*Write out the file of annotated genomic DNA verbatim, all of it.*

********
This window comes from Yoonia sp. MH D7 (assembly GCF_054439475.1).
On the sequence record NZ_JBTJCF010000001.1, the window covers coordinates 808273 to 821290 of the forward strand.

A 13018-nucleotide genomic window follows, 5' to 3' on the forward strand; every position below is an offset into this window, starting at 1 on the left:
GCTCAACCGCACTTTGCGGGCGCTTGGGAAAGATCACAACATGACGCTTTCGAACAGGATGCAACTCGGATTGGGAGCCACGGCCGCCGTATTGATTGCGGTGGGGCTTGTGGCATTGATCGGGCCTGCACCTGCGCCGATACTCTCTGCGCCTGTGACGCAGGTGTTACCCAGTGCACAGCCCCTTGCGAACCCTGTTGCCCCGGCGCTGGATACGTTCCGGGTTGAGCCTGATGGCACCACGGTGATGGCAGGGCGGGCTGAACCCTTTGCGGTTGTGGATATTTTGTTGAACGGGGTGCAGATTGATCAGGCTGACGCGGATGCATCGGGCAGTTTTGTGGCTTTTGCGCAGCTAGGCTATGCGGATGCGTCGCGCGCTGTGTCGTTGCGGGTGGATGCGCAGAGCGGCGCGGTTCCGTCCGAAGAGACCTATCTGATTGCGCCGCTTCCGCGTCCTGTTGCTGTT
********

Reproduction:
This window comes from Yoonia sp. MH D7 (assembly GCF_054439475.1).
On the sequence record NZ_JBTJCF010000001.1, the window covers coordinates 808273 to 821290 of the forward strand.

A 13018-nucleotide genomic window follows, 5' to 3' on the forward strand; every position below is an offset into this window, starting at 1 on the left:
GCTCAACCGCACTTTGCGGGCGCTTGGGAAAGATCACAACATGACGCTTTCGAACAGGATGCAACTCGGATTGGGAGCCACGGCCGCCGTATTGATTGCGGTGGGGCTTGTGGCATTGATCGGGCCTGCACCTGCGCCGATACTCTCTGCGCCTGTGACGCAGGTGTTACCCAGTGCACAGCCCCTTGCGAACCCTGTTGCCCCGGCGCTGGATACGTTCCGGGTTGAGCCTGATGGCACCACGGTGATGGCAGGGCGGGCTGAACCCTTTGCGGTTGTGGATATTTTGTTGAACGGGGTGCAGATTGATCAGGCTGACGCGGATGCATCGGGCAGTTTTGTGGCTTTTGCGCAGCTAGGCTATGCGGATGCGTCGCGCGCTGTGTCGTTGCGGGTGGATGCGCAGAGCGGCGCGGTTCCGTCCGAAGAGACCTATCTGATTGCGCCGCTTCCGCGTCCTGTTGCTGTT